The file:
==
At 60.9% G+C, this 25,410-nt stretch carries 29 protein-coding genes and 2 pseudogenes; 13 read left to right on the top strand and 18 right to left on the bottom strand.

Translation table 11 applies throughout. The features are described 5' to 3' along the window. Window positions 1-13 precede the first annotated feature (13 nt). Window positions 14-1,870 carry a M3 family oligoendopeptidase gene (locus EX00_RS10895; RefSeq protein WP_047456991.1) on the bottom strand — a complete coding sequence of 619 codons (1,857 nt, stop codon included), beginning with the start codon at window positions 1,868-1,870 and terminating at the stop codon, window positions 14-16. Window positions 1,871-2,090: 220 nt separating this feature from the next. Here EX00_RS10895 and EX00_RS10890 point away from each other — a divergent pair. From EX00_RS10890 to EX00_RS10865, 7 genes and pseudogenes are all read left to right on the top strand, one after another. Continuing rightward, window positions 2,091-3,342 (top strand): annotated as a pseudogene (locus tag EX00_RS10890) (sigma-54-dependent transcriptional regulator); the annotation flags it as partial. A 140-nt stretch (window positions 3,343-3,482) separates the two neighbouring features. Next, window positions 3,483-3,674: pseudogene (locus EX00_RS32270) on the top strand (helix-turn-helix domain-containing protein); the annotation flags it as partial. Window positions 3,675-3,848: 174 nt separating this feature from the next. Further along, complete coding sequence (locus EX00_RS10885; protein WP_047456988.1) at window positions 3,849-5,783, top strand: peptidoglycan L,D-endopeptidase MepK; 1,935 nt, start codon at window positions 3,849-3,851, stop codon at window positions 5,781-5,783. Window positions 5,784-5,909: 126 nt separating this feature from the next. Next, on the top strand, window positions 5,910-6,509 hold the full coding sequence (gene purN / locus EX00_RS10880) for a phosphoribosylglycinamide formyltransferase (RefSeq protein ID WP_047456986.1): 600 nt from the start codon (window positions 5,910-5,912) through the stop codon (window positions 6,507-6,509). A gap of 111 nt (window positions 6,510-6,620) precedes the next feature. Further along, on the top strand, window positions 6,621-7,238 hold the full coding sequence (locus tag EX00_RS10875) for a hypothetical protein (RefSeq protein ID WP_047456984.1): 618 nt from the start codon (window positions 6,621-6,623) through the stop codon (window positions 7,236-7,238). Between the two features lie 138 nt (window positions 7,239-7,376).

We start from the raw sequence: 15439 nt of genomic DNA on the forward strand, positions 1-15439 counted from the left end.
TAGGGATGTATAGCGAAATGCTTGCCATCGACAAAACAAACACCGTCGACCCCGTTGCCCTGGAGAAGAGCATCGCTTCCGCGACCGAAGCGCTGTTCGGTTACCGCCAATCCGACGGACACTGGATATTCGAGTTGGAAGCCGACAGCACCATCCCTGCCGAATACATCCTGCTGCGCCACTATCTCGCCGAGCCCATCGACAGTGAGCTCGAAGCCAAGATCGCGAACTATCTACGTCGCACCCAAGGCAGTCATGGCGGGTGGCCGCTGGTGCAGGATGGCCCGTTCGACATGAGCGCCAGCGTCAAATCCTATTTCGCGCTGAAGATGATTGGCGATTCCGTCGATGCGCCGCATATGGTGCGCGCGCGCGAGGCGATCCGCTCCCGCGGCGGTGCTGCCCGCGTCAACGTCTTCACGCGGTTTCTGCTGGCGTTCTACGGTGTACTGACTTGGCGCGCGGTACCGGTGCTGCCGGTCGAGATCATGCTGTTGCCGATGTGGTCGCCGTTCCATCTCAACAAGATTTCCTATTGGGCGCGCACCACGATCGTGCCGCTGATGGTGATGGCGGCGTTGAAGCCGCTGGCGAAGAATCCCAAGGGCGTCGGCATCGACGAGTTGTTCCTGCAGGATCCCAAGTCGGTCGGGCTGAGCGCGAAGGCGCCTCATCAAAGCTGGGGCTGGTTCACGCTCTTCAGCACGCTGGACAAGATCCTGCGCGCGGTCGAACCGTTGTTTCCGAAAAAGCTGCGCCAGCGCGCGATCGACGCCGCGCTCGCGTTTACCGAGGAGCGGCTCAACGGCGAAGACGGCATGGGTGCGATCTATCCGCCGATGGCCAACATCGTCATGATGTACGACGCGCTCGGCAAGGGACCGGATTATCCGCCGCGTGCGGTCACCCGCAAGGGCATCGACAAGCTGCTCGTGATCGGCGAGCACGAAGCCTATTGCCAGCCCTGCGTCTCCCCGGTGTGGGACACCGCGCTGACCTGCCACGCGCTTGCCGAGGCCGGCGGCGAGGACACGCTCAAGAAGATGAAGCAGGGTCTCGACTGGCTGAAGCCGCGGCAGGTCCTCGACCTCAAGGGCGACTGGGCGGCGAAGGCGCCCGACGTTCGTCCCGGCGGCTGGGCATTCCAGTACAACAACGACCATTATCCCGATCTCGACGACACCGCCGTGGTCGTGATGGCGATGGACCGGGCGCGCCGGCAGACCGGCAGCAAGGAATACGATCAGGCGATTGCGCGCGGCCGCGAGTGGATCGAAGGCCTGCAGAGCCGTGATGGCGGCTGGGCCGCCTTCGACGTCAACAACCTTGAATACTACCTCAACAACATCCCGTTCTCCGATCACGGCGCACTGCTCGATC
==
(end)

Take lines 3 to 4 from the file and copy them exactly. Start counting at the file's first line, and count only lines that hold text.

We start from the raw sequence: 15439 nt of genomic DNA on the forward strand, positions 1-15439 counted from the left end.
TAGGGATGTATAGCGAAATGCTTGCCATCGACAAAACAAACACCGTCGACCCCGTTGCCCTGGAGAAGAGCATCGCTTCCGCGACCGAAGCGCTGTTCGGTTACCGCCAATCCGACGGACACTGGATATTCGAGTTGGAAGCCGACAGCACCATCCCTGCCGAATACATCCTGCTGCGCCACTATCTCGCCGAGCCCATCGACAGTGAGCTCGAAGCCAAGATCGCGAACTATCTACGTCGCACCCAAGGCAGTCATGGCGGGTGGCCGCTGGTGCAGGATGGCCCGTTCGACATGAGCGCCAGCGTCAAATCCTATTTCGCGCTGAAGATGATTGGCGATTCCGTCGATGCGCCGCATATGGTGCGCGCGCGCGAGGCGATCCGCTCCCGCGGCGGTGCTGCCCGCGTCAACGTCTTCACGCGGTTTCTGCTGGCGTTCTACGGTGTACTGACTTGGCGCGCGGTACCGGTGCTGCCGGTCGAGATCATGCTGTTGCCGATGTGGTCGCCGTTCCATCTCAACAAGATTTCCTATTGGGCGCGCACCACGATCGTGCCGCTGATGGTGATGGCGGCGTTGAAGCCGCTGGCGAAGAATCCCAAGGGCGTCGGCATCGACGAGTTGTTCCTGCAGGATCCCAAGTCGGTCGGGCTGAGCGCGAAGGCGCCTCATCAAAGCTGGGGCTGGTTCACGCTCTTCAGCACGCTGGACAAGATCCTGCGCGCGGTCGAACCGTTGTTTCCGAAAAAGCTGCGCCAGCGCGCGATCGACGCCGCGCTCGCGTTTACCGAGGAGCGGCTCAACGGCGAAGACGGCATGGGTGCGATCTATCCGCCGATGGCCAACATCGTCATGATGTACGACGCGCTCGGCAAGGGACCGGATTATCCGCCGCGTGCGGTCACCCGCAAGGGCATCGACAAGCTGCTCGTGATCGGCGAGCACGAAGCCTATTGCCAGCCCTGCGTCTCCCCGGTGTGGGACACCGCGCTGACCTGCCACGCGCTTGCCGAGGCCGGCGGCGAGGACACGCTCAAGAAGATGAAGCAGGGTCTCGACTGGCTGAAGCCGCGGCAGGTCCTCGACCTCAAGGGCGACTGGGCGGCGAAGGCGCCCGACGTTCGTCCCGGCGGCTGGGCATTCCAGTACAACAACGACCATTATCCCGATCTCGACGACACCGCCGTGGTCGTGATGGCGATGGACCGGGCGCGCCGGCAGACCGGCAGCAAGGAATACGATCAGGCGATTGCGCGCGGCCGCGAGTGGATCGAAGGCCTGCAGAGCCGTGATGGCGGCTGGGCCGCCTTCGACGTCAACAACCTTGAATACTACCTCAACAACATCCCGTTCTCCGATCACGGCGCACTGCTCGATC